Create a Simple Double-Sided Printable PDF From Free Images Online

Create a Simple Double-Sided Printable PDF From Free Images Online

So far Ada is a week and a half into distance-learning, for grade one, and her most frequently used item is a plain piece of cardstock within a protective binder sheet that they’ve been calling their whiteboard. The first or second day of school Ada scribbled on the paper, by mistake, and I had to replace it with a less sturdy piece of computer paper so her whiteboard would, once again, be white for her. Additionally, over that first week I noticed Ada having to create a lot of number bonds and needing to be careful while erasing the contents of each circle so she didn’t have to redraw the whole thing each time. Also at the end of the week, when I picked up her math supplies, I noticed that a little piece of paper with a ten frame on it was included and I wondered how long that would last even if was protected within the binder sheet… spoilers I noticed marker marks on it a day later. Between the whiteboard, number bonds, and the ten frame I decided I needed to come up with my own simple solution so we’d have a longer lasting and simpler material making class easier for Ada. Looking back I could’ve simply printed each image I found onto it’s own page or manually returned each printed paper to the printer so I could have it print double-sided, but I instead choose to create a PDF and I figured I’d share it with you in case you’re also interested.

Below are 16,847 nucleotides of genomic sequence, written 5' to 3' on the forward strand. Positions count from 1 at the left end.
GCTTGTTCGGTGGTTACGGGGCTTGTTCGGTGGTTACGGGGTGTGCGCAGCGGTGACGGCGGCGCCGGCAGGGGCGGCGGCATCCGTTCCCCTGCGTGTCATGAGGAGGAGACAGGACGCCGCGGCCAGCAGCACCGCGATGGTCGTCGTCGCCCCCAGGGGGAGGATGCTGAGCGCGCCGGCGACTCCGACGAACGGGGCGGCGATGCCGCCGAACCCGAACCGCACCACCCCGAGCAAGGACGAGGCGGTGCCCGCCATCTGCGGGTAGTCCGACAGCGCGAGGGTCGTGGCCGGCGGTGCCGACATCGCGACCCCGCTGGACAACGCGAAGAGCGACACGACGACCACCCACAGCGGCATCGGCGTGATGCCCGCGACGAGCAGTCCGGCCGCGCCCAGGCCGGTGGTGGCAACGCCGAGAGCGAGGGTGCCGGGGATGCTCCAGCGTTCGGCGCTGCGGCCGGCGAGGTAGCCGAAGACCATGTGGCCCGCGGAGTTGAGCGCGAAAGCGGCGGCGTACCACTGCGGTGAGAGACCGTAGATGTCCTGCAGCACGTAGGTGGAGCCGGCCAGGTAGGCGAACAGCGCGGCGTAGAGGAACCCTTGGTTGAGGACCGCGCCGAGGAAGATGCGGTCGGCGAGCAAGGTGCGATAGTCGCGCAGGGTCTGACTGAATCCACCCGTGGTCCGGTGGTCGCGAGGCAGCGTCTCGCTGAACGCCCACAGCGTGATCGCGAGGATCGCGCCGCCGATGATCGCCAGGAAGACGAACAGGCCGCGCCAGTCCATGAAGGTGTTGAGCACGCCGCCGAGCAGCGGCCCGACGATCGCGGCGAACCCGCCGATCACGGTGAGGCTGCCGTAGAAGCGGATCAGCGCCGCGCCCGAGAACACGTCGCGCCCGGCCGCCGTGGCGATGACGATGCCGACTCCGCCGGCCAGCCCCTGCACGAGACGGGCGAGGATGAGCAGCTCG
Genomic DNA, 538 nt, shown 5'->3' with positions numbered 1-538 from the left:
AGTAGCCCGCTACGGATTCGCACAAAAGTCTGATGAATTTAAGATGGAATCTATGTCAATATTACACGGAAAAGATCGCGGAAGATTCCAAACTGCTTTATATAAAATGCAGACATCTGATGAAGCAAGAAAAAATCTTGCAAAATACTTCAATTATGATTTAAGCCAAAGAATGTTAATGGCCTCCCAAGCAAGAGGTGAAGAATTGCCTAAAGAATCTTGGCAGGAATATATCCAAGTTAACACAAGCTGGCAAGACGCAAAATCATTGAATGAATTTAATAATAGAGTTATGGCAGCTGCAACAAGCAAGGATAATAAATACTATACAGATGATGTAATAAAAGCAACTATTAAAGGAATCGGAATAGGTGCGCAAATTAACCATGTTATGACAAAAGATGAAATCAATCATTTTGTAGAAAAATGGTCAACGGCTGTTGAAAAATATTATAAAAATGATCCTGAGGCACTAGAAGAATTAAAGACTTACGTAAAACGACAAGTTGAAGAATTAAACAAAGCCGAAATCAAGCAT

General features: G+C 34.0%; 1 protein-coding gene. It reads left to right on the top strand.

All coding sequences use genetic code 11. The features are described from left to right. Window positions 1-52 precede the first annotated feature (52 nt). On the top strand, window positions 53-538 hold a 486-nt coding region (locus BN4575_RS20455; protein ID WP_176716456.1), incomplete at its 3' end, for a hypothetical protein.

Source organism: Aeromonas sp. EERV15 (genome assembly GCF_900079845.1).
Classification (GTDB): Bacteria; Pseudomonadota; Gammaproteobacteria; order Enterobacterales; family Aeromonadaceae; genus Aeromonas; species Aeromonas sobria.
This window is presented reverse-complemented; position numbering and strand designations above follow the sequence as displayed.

Pinterest Image showing the two images from online (left a number bond with three circles and right a double ten frame), the printed full size images, the blog title, and the url of my website:

I’m showing you how I created a PDF file on an Apple computer so if you don’t have a Mac some of this will be different. If you have a Microsoft Windows machine this article, from How-To Geek called How to Combine Images into One PDF File in Windows, looks helpful.

All the screenshots, below, were taken on August 21st, 2020. The images I used, ordered by when they appeared, are:

I started out by looking for the images I wanted to use for Ada’s new whiteboard by using the image search through Google. I didn’t want to download anything random from a third party site so I wanted to save the images to my computer rather than downloading files. Through Google, on my computer, whenever I clicked on an image I could see more information about it pop up on the right side of my screen. Once I found an image I liked I right-click on it and chose to save it to my computer. At this point I can use the name it’s already assigned or rename the image to something that makes more sense for me.

Image shows the results, on Google image search, of "number bond blank".